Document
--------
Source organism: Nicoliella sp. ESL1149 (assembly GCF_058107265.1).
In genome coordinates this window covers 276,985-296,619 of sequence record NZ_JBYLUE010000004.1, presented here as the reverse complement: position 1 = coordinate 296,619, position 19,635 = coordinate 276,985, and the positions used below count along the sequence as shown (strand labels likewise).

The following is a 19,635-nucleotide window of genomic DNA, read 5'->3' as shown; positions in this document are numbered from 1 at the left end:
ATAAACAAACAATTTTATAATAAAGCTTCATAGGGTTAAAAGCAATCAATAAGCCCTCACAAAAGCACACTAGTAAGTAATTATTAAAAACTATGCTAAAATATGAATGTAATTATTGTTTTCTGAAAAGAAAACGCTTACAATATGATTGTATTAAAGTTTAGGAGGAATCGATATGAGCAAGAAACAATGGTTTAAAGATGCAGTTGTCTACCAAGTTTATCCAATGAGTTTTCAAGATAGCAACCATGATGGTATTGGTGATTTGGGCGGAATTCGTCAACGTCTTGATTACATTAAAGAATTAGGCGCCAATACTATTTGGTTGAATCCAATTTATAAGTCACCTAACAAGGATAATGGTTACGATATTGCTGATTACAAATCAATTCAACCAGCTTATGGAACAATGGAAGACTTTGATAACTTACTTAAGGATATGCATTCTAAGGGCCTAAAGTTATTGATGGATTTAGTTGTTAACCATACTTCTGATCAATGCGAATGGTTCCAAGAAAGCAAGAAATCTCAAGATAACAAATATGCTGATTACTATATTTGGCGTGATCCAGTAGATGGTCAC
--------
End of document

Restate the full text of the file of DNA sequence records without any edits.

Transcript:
Source organism: Nicoliella sp. ESL1149 (assembly GCF_058107265.1).
In genome coordinates this window covers 276,985-296,619 of sequence record NZ_JBYLUE010000004.1, presented here as the reverse complement: position 1 = coordinate 296,619, position 19,635 = coordinate 276,985, and the positions used below count along the sequence as shown (strand labels likewise).

The following is a 19,635-nucleotide window of genomic DNA, read 5'->3' as shown; positions in this document are numbered from 1 at the left end:
ATAAACAAACAATTTTATAATAAAGCTTCATAGGGTTAAAAGCAATCAATAAGCCCTCACAAAAGCACACTAGTAAGTAATTATTAAAAACTATGCTAAAATATGAATGTAATTATTGTTTTCTGAAAAGAAAACGCTTACAATATGATTGTATTAAAGTTTAGGAGGAATCGATATGAGCAAGAAACAATGGTTTAAAGATGCAGTTGTCTACCAAGTTTATCCAATGAGTTTTCAAGATAGCAACCATGATGGTATTGGTGATTTGGGCGGAATTCGTCAACGTCTTGATTACATTAAAGAATTAGGCGCCAATACTATTTGGTTGAATCCAATTTATAAGTCACCTAACAAGGATAATGGTTACGATATTGCTGATTACAAATCAATTCAACCAGCTTATGGAACAATGGAAGACTTTGATAACTTACTTAAGGATATGCATTCTAAGGGCCTAAAGTTATTGATGGATTTAGTTGTTAACCATACTTCTGATCAATGCGAATGGTTCCAAGAAAGCAAGAAATCTCAAGATAACAAATATGCTGATTACTATATTTGGCGTGATCCAGTAGATGGTCAC